Appeal court reins in Consent and Capacity Board

November 21, 2018: Toronto - The Ontario Court of Appeal issued a ruling today restricting when psychiatric patients may be treated against their will. The Court partially reversed two decisions of the Consent and Capacity Board in which the Board had made incapacity findings in respect of multiple treatments on the strength of evidence of incapacity in respect of only one of those treatments. As a result, patients may be treated on the basis of substituted consent only where they are actually incapable in respect of a treatment or where a secondary treatment is, in fact, necessary and ancillary to a primary treatment in respect of which they are incapable.

The appeal arose from two separate applications to the Consent and Capacity Board, one called Barker v. Patel and the other Mitchell v. Banik, in which patients were challenging the findings of their doctors that they were incapable of making their own decisions respecting psychiatric medications. In circumstances that were strikingly similar, the Board, of its own initiative, inquired into whether any secondary treatments would be necessary and ancillary to the primary treatment proposed, which was neuroleptic medication in both cases. The Board then made findings of incapacity in respect of the secondary treatments as well, in the absence of evidence.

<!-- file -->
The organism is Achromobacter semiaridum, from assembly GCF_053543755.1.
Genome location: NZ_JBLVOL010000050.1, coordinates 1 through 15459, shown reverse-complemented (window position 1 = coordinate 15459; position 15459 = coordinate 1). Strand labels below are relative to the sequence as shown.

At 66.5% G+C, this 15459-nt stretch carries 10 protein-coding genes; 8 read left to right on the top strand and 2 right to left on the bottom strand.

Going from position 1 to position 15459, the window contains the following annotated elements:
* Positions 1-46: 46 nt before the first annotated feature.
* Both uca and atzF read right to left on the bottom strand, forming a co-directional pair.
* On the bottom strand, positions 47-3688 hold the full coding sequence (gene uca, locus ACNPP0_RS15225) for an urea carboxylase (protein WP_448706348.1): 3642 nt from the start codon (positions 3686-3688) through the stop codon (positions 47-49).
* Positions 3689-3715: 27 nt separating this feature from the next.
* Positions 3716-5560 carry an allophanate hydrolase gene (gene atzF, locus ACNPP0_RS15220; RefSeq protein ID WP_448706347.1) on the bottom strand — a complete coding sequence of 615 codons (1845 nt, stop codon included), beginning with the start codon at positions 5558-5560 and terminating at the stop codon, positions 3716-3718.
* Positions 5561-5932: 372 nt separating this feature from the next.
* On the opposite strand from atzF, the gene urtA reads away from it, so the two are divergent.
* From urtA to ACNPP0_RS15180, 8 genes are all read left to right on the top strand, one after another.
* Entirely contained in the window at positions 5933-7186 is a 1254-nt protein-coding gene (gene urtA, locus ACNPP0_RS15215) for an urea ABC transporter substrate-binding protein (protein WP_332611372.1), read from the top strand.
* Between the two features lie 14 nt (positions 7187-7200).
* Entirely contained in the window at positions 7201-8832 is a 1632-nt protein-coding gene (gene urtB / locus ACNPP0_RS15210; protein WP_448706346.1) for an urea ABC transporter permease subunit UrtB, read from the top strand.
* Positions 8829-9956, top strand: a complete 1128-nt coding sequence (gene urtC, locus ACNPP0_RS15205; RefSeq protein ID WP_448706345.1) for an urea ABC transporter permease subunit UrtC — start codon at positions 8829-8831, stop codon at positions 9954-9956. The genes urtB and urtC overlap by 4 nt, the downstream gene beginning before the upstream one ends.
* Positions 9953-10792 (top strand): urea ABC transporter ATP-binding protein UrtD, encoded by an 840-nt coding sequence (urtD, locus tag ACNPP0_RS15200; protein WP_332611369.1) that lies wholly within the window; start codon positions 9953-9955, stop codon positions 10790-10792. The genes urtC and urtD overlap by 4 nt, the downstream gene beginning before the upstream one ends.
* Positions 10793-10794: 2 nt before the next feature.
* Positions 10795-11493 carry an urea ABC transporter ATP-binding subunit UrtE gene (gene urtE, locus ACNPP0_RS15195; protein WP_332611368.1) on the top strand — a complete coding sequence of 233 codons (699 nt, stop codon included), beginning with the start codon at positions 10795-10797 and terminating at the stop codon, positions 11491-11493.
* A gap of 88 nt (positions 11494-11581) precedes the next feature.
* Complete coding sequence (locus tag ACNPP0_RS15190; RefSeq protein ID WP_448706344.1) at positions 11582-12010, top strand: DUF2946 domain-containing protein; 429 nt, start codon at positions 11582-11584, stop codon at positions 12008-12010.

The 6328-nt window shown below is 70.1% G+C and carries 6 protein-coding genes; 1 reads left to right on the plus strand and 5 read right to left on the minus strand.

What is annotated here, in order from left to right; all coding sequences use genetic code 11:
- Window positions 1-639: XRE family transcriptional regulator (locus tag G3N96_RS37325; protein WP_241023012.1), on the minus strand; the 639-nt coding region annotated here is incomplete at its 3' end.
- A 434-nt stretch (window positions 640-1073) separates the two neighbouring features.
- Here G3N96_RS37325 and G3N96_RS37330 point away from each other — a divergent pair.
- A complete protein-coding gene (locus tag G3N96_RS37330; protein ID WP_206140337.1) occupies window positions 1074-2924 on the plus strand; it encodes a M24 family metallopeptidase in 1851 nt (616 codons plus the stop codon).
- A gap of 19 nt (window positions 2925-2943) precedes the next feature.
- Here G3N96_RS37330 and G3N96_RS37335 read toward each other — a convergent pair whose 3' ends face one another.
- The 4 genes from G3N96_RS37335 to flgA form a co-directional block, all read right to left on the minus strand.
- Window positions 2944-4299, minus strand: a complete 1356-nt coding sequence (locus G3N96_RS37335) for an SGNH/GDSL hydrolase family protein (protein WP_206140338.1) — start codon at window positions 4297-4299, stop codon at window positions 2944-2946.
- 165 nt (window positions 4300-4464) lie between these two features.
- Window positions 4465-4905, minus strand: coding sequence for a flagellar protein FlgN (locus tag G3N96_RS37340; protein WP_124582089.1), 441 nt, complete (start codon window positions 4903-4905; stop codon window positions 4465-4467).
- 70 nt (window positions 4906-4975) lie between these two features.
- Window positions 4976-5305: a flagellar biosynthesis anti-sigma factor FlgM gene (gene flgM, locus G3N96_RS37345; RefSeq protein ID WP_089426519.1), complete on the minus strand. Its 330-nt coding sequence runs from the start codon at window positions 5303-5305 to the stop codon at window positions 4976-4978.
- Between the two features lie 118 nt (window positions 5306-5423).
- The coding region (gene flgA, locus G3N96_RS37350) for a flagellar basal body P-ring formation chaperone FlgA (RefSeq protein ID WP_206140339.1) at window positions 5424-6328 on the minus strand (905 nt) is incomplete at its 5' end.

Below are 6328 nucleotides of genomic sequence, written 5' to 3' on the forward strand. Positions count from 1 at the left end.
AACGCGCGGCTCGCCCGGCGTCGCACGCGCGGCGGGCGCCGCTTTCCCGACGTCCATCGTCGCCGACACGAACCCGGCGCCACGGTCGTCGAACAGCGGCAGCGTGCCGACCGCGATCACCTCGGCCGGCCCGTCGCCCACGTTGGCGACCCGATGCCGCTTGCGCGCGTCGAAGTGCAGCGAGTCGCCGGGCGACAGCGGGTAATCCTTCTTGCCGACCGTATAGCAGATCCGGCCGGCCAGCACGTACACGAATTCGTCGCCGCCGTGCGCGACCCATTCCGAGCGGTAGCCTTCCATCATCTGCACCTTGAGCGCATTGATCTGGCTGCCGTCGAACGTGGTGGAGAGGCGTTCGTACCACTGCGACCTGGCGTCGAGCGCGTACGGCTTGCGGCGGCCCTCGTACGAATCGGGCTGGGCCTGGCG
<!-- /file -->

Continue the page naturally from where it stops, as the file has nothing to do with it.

The cases were both appealed to the Superior Court, where the Board's decisions were upheld. Following a joint appeal hearing on October 26, 2018, Justice Ian V.B. Nordheimer, writing for himself and Justices Paul Rouleau and David Paciocco, overturned the findings of incapacity in respect of secondary treatments that the Board had ruled were necessary and ancillary. The Court interpreted section 23 of the Health Care Consent Act, 1996 as permitting a secondary treatment based on substitute consent only where it was necessary and incidental to a primary treatment. This did not imply that the person being treated was incapable in respect of the secondary treatment for all purposes. The Court also rejected an argument by the lawyers for Dr. Banik that the appeal was moot.

The successful appellant in Mitchell v. Banik was represented by Joanna Weiss and Sarah Latimer of Swadron Associates. To read the full text of the decision, please click here.